Conservation and preservation are closely related terms, but they have slightly different meanings and connotations.
Conservation refers to the active process of protecting, preserving, and restoring cultural heritage materials, such as books, manuscripts, artwork, and artifacts. This can include activities such as cleaning, repairing, and stabilizing materials, as well as taking measures to slow down or prevent deterioration. The goal of conservation is to extend the life of the materials, making them accessible to the public for as long as possible.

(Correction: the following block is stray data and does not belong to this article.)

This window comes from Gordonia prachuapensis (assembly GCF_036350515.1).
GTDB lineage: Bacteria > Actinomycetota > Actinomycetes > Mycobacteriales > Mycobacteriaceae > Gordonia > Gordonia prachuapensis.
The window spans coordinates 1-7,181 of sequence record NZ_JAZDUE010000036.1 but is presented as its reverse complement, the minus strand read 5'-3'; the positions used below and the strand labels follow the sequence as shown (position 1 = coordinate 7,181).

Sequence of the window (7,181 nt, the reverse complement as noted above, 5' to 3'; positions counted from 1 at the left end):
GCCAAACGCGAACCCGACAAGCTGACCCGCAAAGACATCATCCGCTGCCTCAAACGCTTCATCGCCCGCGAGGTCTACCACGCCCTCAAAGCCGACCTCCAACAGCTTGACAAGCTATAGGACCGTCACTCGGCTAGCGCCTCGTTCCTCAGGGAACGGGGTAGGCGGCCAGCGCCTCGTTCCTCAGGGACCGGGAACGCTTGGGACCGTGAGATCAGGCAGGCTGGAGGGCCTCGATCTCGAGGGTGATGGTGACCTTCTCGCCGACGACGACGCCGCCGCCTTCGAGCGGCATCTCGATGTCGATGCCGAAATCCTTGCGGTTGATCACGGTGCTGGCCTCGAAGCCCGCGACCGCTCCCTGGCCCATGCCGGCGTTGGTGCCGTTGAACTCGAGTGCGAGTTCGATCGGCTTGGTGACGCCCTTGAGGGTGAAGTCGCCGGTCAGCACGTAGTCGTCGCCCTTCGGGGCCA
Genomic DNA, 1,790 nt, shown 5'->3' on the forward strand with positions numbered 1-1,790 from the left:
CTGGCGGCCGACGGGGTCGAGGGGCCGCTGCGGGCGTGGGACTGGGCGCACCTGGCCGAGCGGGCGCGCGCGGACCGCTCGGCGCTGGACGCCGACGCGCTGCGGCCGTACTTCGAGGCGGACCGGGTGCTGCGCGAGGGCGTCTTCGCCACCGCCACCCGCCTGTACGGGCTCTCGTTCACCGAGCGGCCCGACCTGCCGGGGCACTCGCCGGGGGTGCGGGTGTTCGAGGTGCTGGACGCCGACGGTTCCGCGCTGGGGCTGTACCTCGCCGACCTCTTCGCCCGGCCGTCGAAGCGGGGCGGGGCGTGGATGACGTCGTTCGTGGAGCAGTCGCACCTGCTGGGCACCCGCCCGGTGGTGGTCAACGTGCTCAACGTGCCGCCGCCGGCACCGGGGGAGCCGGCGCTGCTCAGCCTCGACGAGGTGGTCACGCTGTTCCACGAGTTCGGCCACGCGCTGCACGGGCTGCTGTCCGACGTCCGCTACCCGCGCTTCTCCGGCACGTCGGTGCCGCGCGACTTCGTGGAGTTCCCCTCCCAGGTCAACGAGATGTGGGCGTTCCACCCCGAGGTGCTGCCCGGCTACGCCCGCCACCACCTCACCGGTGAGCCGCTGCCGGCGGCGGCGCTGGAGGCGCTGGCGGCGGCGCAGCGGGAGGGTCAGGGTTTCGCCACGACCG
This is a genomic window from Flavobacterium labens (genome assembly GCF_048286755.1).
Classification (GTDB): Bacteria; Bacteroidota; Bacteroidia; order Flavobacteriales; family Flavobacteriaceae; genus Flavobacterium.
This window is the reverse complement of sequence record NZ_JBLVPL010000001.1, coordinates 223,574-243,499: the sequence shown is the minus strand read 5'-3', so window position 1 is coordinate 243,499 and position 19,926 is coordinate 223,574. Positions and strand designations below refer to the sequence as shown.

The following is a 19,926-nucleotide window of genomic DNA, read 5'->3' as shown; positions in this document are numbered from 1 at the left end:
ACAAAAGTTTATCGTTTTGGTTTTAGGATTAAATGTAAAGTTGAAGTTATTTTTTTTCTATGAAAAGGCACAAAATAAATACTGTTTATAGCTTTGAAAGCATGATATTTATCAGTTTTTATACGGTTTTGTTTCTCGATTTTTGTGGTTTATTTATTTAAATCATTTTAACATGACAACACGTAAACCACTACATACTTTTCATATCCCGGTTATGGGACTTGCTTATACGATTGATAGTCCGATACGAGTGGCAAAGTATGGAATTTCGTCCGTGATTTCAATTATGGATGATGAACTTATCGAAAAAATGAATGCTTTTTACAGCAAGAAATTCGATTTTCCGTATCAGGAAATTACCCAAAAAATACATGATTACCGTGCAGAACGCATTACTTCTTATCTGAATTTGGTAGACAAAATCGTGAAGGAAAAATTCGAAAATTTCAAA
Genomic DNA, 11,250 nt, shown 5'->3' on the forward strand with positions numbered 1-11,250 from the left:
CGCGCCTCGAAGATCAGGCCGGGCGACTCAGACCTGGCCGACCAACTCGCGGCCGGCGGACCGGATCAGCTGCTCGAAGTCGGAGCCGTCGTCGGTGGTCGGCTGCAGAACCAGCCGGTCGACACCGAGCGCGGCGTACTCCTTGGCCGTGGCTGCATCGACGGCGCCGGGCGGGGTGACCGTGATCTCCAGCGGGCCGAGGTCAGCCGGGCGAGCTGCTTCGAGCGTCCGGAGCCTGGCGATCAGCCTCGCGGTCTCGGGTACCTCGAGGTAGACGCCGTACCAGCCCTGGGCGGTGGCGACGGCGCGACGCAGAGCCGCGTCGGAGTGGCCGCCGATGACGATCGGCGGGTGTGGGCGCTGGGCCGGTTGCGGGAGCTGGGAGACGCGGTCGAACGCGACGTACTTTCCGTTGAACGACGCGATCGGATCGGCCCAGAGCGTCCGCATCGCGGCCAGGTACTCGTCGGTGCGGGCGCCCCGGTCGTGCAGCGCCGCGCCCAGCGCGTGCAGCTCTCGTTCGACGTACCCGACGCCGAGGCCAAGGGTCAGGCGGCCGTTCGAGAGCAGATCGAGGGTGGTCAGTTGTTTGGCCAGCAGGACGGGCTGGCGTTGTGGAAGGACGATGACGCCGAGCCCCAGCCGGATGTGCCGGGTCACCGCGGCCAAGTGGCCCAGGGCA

Preservation, on the other hand, refers to the passive process of keeping materials in their original condition, without actively altering or restoring them. This can include activities such as storing materials in appropriate conditions, protecting them from environmental factors, and ensuring they are not handled excessively. The goal of preservation is to ensure the long-term survival of the materials in their original state.
In summary, conservation is an active process of protecting, preserving, and restoring cultural heritage materials, while preservation is a passive process of keeping materials in their original condition. Both conservation and preservation are important for ensuring the long-term survival of cultural heritage materials.